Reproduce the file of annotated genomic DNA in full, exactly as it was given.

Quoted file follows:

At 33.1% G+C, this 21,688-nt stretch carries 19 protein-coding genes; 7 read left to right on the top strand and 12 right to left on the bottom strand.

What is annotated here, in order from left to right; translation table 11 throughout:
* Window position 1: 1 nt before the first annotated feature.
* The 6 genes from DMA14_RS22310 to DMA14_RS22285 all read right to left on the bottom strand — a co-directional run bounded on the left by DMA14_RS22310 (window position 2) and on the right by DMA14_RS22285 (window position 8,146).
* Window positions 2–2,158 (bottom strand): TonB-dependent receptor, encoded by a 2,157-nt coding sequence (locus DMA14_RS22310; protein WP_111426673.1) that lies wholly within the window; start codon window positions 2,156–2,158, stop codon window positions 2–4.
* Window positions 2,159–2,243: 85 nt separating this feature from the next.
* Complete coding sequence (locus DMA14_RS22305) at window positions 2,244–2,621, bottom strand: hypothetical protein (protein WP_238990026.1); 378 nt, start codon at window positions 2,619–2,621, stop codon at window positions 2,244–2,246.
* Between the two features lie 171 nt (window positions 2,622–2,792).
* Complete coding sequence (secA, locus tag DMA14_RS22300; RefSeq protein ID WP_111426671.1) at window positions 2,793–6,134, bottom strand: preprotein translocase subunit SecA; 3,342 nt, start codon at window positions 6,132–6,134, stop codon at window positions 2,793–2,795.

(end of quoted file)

At 33.1% G+C, this 21,688-nt stretch carries 19 protein-coding genes; 7 read left to right on the top strand and 12 right to left on the bottom strand.

What is annotated here, in order from left to right; translation table 11 throughout:
* Window position 1: 1 nt before the first annotated feature.
* The 6 genes from DMA14_RS22310 to DMA14_RS22285 all read right to left on the bottom strand — a co-directional run bounded on the left by DMA14_RS22310 (window position 2) and on the right by DMA14_RS22285 (window position 8,146).
* Window positions 2–2,158 (bottom strand): TonB-dependent receptor, encoded by a 2,157-nt coding sequence (locus DMA14_RS22310; protein WP_111426673.1) that lies wholly within the window; start codon window positions 2,156–2,158, stop codon window positions 2–4.
* Window positions 2,159–2,243: 85 nt separating this feature from the next.
* Complete coding sequence (locus DMA14_RS22305) at window positions 2,244–2,621, bottom strand: hypothetical protein (protein WP_238990026.1); 378 nt, start codon at window positions 2,619–2,621, stop codon at window positions 2,244–2,246.
* Between the two features lie 171 nt (window positions 2,622–2,792).
* Complete coding sequence (secA, locus tag DMA14_RS22300; RefSeq protein ID WP_111426671.1) at window positions 2,793–6,134, bottom strand: preprotein translocase subunit SecA; 3,342 nt, start codon at window positions 6,132–6,134, stop codon at window positions 2,793–2,795.